The Florida Supreme Court has tossed out a lawsuit over whether Gov. Rick Scott or his successor has the authority to appoint the next three justices to the court saying the issue is not yet “ripe for consideration.”
Three members of the current court — Justices Barbara Pariente, Peggy Quince and Fred Lewis — are scheduled to leave office on Scott’s last day as governor in January of 2019. They must resign because of mandatory retirement requirements in law that pertain to age.
Scott has claimed he has the authority to choose their successors since their last day on the bench will be his last day as governor.
The League of Women Voters and Common Cause had filed a challenge with the court arguing the duty of choosing the next justices is the responsibility of whomever replaces Scott.
In the majority opinion, Chief Justice Jorge Labarga joined the three conservative members on the court, Justice Charles Canady, Ricky Polston and Alan Lawson in the ruling:
“Although Governor Scott announced his intent to appoint the replacements for three justices of this Court, clearly no appointments have been made,” the justices wrote in a concurring opinion. “Until some action is taken by the Governor, the matter the League seeks to have resolved is not ripe, and this Court lacks jurisdiction to determine whether quo warranto relief is warranted.”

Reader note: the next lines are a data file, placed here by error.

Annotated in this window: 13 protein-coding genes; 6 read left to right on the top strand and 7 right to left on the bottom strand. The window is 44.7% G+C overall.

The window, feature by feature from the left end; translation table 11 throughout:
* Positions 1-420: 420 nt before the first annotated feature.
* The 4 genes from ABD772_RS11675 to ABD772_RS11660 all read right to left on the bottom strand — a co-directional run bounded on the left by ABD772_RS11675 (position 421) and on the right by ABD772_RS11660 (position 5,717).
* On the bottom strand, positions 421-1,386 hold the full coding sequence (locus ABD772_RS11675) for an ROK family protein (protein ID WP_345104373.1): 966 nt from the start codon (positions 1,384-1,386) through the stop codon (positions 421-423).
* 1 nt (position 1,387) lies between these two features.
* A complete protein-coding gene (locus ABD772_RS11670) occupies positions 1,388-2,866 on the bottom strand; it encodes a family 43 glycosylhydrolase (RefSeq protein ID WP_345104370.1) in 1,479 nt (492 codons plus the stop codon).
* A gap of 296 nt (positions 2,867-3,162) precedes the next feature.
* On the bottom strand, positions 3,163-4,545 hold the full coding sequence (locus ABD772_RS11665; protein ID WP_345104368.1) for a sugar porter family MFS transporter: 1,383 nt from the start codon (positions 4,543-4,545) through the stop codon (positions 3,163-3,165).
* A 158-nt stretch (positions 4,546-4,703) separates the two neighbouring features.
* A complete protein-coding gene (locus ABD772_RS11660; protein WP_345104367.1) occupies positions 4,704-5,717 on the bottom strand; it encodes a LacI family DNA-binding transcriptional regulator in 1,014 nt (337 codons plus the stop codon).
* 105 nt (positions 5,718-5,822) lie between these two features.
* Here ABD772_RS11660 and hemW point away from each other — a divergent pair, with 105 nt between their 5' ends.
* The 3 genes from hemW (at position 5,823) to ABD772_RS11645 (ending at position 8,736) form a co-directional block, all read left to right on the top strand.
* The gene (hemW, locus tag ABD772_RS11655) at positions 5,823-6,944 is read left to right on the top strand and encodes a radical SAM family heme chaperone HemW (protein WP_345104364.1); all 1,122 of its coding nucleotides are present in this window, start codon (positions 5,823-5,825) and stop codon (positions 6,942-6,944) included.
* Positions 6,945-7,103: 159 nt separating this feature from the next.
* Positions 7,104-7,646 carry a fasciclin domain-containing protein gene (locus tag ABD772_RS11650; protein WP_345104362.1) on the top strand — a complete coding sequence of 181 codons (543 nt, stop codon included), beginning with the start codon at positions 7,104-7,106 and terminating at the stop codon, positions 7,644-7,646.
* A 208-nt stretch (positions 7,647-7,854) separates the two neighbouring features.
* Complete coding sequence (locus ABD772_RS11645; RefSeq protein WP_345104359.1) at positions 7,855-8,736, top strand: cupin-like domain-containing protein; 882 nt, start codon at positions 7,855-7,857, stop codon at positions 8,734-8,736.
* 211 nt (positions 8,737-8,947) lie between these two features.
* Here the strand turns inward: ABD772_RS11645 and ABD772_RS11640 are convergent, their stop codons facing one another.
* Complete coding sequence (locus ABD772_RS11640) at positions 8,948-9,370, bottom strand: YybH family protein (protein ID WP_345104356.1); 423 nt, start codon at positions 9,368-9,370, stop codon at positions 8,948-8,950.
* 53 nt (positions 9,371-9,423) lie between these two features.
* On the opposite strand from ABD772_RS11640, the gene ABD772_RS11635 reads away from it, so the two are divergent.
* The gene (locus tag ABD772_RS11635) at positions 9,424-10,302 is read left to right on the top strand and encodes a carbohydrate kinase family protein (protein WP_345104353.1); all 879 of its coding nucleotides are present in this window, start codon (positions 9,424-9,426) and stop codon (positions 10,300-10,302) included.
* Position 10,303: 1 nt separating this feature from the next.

Quince and Pariente agreed with the majority but argued the court did not have to wait for Scott to make his appointments in order to act. In her own opinion, in which Pariene concurred, Quince wrote that “while I agree with the majority that it is not appropriate for us to rule on the petition at this time, I do not agree that it would only become appropriate to do so after Governor Scott has consummated an appointment.”
Lewis was the lone dissenter.
“I fundamentally disagree with depriving the citizens of Florida of their ability to challenge inappropriate action by a state official simply based on this unfounded limitation,″ Lewis wrote. “Today’s decision allows state officials, such as Governor Scott, to circumvent this extraordinary writ at the convenience of the office holder based on a ripeness challenge that does not, in my view, have any legal justification.”
Gov. Scott applauded Thursday’s decision.
“I am pleased that the Court upheld Florida law today and dismissed the challenge brought by these political organizations,” Scott said. “As long as I am Governor, I will continue to use my authority to appoint qualified judges.”
As issue is the political future of the court. Pariente, Quince and Lewis represent 3 of the 4 justices who makeup the more liberal arm of the bench. The person who chooses their successors will play a key role in deciding the makeup of the court for possibly decades to come.